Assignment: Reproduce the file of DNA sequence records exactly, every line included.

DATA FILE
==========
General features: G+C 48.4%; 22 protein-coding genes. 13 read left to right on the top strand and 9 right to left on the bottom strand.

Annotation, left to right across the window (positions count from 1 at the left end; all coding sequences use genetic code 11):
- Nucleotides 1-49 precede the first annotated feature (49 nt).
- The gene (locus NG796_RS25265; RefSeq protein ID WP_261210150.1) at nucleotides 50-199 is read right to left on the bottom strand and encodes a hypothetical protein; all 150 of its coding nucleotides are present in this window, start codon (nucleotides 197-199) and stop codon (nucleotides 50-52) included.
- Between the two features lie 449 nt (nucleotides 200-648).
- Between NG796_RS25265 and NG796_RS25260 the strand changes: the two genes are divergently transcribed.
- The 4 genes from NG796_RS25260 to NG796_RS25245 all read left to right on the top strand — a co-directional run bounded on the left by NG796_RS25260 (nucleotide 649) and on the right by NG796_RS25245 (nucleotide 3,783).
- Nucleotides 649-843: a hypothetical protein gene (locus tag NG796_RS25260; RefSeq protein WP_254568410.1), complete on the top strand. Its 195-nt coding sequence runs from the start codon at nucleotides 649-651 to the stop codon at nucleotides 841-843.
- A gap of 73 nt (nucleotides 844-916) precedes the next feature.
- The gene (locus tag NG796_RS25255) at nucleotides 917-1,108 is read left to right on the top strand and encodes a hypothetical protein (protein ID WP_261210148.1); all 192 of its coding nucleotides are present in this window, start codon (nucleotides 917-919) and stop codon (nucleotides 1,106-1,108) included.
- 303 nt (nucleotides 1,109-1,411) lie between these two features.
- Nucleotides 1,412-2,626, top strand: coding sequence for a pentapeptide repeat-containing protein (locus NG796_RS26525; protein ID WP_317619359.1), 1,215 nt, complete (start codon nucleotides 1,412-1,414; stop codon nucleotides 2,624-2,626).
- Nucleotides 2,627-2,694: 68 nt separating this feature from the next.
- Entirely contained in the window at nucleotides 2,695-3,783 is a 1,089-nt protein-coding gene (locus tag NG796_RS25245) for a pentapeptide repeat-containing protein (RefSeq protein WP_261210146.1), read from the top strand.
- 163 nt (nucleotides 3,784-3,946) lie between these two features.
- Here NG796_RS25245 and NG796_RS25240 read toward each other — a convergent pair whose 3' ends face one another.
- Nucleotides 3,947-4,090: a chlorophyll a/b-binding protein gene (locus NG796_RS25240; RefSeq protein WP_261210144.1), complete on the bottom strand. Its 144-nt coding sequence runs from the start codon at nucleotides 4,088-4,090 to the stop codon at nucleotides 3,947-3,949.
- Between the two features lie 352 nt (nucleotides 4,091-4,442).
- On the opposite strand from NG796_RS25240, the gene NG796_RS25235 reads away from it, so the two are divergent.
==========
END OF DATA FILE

General features: G+C 48.4%; 22 protein-coding genes. 13 read left to right on the top strand and 9 right to left on the bottom strand.

Annotation, left to right across the window (positions count from 1 at the left end; all coding sequences use genetic code 11):
- Nucleotides 1-49 precede the first annotated feature (49 nt).
- The gene (locus NG796_RS25265; RefSeq protein ID WP_261210150.1) at nucleotides 50-199 is read right to left on the bottom strand and encodes a hypothetical protein; all 150 of its coding nucleotides are present in this window, start codon (nucleotides 197-199) and stop codon (nucleotides 50-52) included.
- Between the two features lie 449 nt (nucleotides 200-648).
- Between NG796_RS25265 and NG796_RS25260 the strand changes: the two genes are divergently transcribed.
- The 4 genes from NG796_RS25260 to NG796_RS25245 all read left to right on the top strand — a co-directional run bounded on the left by NG796_RS25260 (nucleotide 649) and on the right by NG796_RS25245 (nucleotide 3,783).
- Nucleotides 649-843: a hypothetical protein gene (locus tag NG796_RS25260; RefSeq protein WP_254568410.1), complete on the top strand. Its 195-nt coding sequence runs from the start codon at nucleotides 649-651 to the stop codon at nucleotides 841-843.
- A gap of 73 nt (nucleotides 844-916) precedes the next feature.
- The gene (locus tag NG796_RS25255) at nucleotides 917-1,108 is read left to right on the top strand and encodes a hypothetical protein (protein ID WP_261210148.1); all 192 of its coding nucleotides are present in this window, start codon (nucleotides 917-919) and stop codon (nucleotides 1,106-1,108) included.
- 303 nt (nucleotides 1,109-1,411) lie between these two features.
- Nucleotides 1,412-2,626, top strand: coding sequence for a pentapeptide repeat-containing protein (locus NG796_RS26525; protein ID WP_317619359.1), 1,215 nt, complete (start codon nucleotides 1,412-1,414; stop codon nucleotides 2,624-2,626).
- Nucleotides 2,627-2,694: 68 nt separating this feature from the next.
- Entirely contained in the window at nucleotides 2,695-3,783 is a 1,089-nt protein-coding gene (locus tag NG796_RS25245) for a pentapeptide repeat-containing protein (RefSeq protein WP_261210146.1), read from the top strand.
- 163 nt (nucleotides 3,784-3,946) lie between these two features.
- Here NG796_RS25245 and NG796_RS25240 read toward each other — a convergent pair whose 3' ends face one another.
- Nucleotides 3,947-4,090: a chlorophyll a/b-binding protein gene (locus NG796_RS25240; RefSeq protein WP_261210144.1), complete on the bottom strand. Its 144-nt coding sequence runs from the start codon at nucleotides 4,088-4,090 to the stop codon at nucleotides 3,947-3,949.
- Between the two features lie 352 nt (nucleotides 4,091-4,442).
- On the opposite strand from NG796_RS25240, the gene NG796_RS25235 reads away from it, so the two are divergent.